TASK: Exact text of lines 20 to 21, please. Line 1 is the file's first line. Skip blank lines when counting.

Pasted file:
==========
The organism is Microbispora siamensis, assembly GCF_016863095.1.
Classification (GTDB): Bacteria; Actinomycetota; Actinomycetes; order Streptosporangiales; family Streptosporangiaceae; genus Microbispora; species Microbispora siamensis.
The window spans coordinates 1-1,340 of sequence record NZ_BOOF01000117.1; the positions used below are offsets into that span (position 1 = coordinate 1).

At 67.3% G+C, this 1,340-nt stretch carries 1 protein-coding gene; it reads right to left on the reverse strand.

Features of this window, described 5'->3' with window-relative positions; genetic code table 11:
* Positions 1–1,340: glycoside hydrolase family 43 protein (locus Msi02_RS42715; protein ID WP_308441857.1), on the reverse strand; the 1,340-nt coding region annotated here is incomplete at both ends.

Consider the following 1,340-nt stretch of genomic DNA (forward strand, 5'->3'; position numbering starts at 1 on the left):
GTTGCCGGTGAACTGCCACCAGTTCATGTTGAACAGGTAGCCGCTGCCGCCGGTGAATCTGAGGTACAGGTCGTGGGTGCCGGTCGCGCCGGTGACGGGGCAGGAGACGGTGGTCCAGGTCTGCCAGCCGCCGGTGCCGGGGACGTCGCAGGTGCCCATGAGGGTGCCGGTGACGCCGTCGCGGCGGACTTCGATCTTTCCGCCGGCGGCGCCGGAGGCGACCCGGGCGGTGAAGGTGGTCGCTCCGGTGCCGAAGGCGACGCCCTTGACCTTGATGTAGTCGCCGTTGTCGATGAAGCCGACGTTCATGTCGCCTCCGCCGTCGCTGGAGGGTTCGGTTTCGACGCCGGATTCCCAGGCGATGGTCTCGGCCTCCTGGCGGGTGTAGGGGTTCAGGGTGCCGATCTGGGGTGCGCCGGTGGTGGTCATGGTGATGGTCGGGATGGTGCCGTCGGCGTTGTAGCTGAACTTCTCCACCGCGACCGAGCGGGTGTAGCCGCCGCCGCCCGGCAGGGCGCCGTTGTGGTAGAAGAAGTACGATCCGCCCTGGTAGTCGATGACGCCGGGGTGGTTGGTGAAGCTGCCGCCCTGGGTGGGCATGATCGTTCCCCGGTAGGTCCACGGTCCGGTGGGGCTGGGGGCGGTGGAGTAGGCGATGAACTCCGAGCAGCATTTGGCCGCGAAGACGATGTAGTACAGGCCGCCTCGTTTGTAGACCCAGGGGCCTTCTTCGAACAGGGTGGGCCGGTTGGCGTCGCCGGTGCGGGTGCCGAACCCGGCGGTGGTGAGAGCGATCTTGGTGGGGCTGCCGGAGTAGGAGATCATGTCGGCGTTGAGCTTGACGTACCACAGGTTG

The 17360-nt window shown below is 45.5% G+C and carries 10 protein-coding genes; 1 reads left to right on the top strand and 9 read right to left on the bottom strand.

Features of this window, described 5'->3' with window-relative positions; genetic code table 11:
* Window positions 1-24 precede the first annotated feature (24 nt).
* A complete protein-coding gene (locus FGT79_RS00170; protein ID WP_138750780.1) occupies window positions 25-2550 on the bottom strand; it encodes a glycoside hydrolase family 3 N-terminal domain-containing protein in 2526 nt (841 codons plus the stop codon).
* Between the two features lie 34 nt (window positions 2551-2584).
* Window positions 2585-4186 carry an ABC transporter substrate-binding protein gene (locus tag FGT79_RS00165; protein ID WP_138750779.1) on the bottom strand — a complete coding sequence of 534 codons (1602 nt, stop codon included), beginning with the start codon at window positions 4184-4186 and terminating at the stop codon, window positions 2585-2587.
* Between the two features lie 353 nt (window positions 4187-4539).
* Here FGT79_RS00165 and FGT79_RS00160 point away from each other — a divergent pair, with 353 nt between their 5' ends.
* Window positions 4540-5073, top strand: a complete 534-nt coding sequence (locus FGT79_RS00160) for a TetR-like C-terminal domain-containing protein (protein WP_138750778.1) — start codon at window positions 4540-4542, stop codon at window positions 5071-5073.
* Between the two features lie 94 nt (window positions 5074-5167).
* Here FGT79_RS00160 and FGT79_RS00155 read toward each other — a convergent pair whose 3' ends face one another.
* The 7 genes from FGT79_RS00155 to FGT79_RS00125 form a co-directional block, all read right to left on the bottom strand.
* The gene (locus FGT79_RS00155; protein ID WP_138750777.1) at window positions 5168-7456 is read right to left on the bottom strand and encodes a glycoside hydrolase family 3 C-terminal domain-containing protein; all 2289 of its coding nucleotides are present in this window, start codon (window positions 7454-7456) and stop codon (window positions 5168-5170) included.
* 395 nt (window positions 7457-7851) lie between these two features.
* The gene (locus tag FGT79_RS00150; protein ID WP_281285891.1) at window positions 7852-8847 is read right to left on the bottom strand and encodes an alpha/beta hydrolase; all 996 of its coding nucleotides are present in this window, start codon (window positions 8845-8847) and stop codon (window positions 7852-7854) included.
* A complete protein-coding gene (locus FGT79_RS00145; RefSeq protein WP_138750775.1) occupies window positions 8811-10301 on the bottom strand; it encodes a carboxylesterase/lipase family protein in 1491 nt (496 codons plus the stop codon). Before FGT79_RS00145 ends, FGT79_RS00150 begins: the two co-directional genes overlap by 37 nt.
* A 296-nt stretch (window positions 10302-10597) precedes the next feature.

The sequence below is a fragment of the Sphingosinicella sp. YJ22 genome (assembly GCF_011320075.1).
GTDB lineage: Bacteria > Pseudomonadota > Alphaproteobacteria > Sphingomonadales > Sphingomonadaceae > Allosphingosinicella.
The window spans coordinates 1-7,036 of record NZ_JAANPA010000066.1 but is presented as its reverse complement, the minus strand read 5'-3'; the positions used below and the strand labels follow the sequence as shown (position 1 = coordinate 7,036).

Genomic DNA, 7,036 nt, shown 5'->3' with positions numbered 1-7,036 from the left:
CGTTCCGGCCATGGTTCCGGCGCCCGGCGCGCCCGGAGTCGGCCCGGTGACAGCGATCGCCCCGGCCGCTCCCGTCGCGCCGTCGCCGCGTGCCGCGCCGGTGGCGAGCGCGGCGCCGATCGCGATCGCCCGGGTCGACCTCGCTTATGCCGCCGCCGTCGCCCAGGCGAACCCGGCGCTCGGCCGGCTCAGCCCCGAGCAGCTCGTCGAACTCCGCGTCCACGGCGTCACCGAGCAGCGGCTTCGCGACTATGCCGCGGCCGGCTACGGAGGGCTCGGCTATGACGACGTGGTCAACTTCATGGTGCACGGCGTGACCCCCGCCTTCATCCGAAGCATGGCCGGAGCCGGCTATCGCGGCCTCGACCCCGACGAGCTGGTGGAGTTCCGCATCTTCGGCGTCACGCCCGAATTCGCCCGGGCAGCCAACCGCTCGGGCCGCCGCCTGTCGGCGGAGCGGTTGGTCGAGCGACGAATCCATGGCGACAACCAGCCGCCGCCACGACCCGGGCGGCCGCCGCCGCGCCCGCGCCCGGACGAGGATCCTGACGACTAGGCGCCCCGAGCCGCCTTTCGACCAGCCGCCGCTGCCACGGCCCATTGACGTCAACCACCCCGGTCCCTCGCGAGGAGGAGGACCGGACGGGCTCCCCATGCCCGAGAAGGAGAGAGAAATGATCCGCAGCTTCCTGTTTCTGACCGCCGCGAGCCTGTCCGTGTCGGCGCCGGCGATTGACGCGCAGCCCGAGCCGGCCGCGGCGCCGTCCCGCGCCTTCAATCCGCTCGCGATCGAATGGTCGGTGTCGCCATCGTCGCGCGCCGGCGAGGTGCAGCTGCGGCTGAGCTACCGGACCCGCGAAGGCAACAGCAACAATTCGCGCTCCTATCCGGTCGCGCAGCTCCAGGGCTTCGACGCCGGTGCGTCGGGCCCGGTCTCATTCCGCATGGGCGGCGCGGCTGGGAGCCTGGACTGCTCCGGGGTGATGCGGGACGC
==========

* The 7 genes from FGT79_RS00155 to FGT79_RS00125 form a co-directional block, all read right to left on the bottom strand.
* The gene (locus FGT79_RS00155; protein ID WP_138750777.1) at window positions 5168-7456 is read right to left on the bottom strand and encodes a glycoside hydrolase family 3 C-terminal domain-containing protein; all 2289 of its coding nucleotides are present in this window, start codon (window positions 7454-7456) and stop codon (window positions 5168-5170) included.